Amoris Laetitia 200: Proclaiming The Gospel Of The Family Today

amoris laetitia memeSections 200 through 204 deal with the first of the Holy Father’s five pastoral topics. Another instance of that lovely and positive term, domestic church:

200. The Synod Fathers emphasized that Christian families, by the grace of the sacrament of matrimony, are the principal agents of the family apostolate, above all through “their joy-filled witness as domestic churches”.(Relatio Synodi 2014, 30)

It can be difficult to discern joy or the cause for joy in many family situations today. The emphasis isn’t misplaced. Pope Francis preaches it, and he means it:

Consequently, “it is important that people experience the Gospel of the family as a joy that ‘fills hearts and lives’, because in Christ we have been ‘set free from sin, sorrow, inner emptiness and loneliness’ (Evangelii Gaudium, 1).

For families in trouble, there’s the 12 Step motto, “Fake it till you make it.” At the risk of glossing over the serious problems of many families, I think the loss of joy erodes into a loss of hope and an expectation that bad things will continue to plague us.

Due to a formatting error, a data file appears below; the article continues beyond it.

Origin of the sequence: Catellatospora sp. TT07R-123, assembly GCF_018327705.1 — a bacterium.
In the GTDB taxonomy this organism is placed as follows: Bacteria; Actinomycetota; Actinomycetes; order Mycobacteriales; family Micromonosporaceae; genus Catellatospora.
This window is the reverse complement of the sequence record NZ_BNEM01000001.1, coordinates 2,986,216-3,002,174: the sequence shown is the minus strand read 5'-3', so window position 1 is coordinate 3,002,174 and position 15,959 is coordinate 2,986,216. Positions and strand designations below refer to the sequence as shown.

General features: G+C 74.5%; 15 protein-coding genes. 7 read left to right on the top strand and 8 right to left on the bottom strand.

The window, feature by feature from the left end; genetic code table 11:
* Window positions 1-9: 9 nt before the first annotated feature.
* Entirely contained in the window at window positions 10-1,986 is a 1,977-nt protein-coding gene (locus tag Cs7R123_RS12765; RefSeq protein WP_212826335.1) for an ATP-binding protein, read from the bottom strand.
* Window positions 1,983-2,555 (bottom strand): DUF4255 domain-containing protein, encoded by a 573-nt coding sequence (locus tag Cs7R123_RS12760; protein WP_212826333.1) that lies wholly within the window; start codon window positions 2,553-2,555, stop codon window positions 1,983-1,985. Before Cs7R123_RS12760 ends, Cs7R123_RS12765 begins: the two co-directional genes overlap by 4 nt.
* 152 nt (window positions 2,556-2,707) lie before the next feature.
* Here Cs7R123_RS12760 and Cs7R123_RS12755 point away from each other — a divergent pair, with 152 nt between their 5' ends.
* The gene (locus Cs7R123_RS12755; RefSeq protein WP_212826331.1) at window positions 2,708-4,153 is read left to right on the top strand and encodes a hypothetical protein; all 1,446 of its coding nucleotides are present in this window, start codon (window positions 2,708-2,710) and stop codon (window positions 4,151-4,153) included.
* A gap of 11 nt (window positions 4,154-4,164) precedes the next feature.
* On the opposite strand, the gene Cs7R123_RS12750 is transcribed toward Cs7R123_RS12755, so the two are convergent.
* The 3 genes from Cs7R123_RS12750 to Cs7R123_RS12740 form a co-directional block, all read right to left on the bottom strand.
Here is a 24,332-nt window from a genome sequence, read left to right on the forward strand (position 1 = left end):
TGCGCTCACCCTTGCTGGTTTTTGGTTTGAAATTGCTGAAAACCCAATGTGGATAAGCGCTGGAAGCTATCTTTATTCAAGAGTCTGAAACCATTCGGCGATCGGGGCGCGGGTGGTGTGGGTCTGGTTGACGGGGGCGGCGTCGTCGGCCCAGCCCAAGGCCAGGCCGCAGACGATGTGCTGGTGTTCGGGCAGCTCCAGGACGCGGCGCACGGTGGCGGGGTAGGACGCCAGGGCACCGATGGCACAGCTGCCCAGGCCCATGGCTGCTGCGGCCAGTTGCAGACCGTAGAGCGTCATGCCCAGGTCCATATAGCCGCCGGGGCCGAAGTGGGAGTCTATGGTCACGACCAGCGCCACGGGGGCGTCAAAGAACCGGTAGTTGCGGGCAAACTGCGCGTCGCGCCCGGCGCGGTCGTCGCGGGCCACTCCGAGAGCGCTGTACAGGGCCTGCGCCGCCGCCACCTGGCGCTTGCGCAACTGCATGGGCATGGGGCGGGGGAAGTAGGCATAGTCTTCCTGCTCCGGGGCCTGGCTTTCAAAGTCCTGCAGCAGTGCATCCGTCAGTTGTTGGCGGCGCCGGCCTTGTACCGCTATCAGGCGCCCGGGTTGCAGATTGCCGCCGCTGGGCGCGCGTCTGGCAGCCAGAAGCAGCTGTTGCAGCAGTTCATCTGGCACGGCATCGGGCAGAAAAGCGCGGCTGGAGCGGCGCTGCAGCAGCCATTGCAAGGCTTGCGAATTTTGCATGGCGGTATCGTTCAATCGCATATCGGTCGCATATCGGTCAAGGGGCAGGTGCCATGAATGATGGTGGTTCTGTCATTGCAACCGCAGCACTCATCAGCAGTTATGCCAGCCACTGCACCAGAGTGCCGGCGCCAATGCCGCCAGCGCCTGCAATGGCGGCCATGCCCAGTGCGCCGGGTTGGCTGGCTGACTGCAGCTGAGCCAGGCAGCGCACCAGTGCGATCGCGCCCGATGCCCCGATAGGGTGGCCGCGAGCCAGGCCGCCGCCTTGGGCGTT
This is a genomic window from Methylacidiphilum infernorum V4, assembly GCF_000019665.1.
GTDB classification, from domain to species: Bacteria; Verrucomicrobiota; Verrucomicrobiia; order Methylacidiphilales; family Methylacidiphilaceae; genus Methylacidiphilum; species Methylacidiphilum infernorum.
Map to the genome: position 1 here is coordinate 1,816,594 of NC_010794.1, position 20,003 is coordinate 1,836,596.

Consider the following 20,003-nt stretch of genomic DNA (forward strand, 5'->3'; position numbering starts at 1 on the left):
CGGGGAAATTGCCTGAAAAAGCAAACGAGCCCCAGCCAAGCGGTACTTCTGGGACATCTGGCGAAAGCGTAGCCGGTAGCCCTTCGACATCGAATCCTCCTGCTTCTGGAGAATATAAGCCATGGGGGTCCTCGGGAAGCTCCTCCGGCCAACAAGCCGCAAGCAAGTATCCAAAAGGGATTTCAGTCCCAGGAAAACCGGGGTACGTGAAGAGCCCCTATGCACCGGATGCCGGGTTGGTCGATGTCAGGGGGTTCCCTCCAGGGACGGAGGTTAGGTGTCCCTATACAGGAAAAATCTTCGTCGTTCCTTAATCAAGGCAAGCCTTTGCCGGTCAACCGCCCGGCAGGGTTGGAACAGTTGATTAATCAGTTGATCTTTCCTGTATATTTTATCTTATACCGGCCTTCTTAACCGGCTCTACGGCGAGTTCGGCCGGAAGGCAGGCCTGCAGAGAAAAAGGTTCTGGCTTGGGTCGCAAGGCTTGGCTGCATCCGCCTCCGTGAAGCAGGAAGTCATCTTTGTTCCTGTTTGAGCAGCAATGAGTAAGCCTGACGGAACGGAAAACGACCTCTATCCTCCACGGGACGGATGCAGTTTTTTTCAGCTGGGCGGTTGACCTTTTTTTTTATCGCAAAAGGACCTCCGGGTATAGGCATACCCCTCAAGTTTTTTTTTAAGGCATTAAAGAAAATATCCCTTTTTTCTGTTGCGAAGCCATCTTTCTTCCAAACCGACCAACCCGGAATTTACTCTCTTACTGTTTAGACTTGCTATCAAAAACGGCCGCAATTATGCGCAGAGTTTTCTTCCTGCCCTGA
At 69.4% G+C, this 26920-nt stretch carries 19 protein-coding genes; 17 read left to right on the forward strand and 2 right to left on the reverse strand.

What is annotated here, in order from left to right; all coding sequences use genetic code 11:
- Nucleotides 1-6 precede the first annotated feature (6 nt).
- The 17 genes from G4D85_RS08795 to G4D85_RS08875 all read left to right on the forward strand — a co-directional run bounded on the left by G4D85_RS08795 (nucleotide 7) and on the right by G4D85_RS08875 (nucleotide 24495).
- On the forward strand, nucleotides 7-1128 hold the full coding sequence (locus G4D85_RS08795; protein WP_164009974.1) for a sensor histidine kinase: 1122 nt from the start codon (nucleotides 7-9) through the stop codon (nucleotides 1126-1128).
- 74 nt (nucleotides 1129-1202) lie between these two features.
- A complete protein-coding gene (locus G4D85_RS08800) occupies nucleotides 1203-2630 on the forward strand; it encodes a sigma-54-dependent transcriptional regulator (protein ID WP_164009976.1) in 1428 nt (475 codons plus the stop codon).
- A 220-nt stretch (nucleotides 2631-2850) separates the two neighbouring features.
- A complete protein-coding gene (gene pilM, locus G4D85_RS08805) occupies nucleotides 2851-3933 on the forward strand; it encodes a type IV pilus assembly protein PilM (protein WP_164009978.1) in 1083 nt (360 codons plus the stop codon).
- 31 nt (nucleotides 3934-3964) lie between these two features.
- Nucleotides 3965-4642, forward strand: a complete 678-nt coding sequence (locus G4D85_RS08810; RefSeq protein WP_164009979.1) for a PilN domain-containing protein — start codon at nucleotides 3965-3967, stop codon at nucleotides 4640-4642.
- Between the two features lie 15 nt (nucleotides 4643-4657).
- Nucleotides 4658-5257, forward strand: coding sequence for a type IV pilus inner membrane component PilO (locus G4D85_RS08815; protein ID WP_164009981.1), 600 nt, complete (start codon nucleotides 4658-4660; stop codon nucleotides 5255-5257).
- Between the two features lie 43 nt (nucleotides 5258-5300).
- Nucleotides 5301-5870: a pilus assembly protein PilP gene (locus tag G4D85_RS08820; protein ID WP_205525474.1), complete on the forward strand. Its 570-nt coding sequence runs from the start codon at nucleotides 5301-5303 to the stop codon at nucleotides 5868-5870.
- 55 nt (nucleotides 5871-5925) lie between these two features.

As in the parable of the sower (cf. Mt 13:3-9), we are called to help sow seeds; the rest is God’s work. Nor must we forget that, in her teaching on the family, the Church is a sign of contradiction”.(Ibid., 31)

The synod bishops are also cited:

Married couples are grateful that their pastors uphold the high ideal of a love that is strong, solid, enduring and capable of sustaining them through whatever trials they may have to face. The Church wishes, with humility and compassion, to reach out to families and “to help each family to discover the best way to overcome any obstacles it encounters”.(Relatio Finalis 2015, 56) It is not enough to show generic concern for the family in pastoral planning. Enabling families to take up their role as active agents of the family apostolate calls for “an effort at evangelization and catechesis inside the family”.(Ibid., 89)

It is vital that pastors and ministers come to the service of specific families they serve with ready assistance. Such assistance is not always sought or even expected. But we have a tradition of prayer, reliance on God, and effective charity when we draw from it. Why wouldn’t the Church take the lead on resources that assist in various human disciplines like communication, sex, finances, employment, children, and above all, spiritual formation as disciples–not just occasional believers.

For your reference Amoris Laetitia is online here.

About catholicsensibility

Todd lives in Minnesota, serving a Catholic parish as a lay minister.
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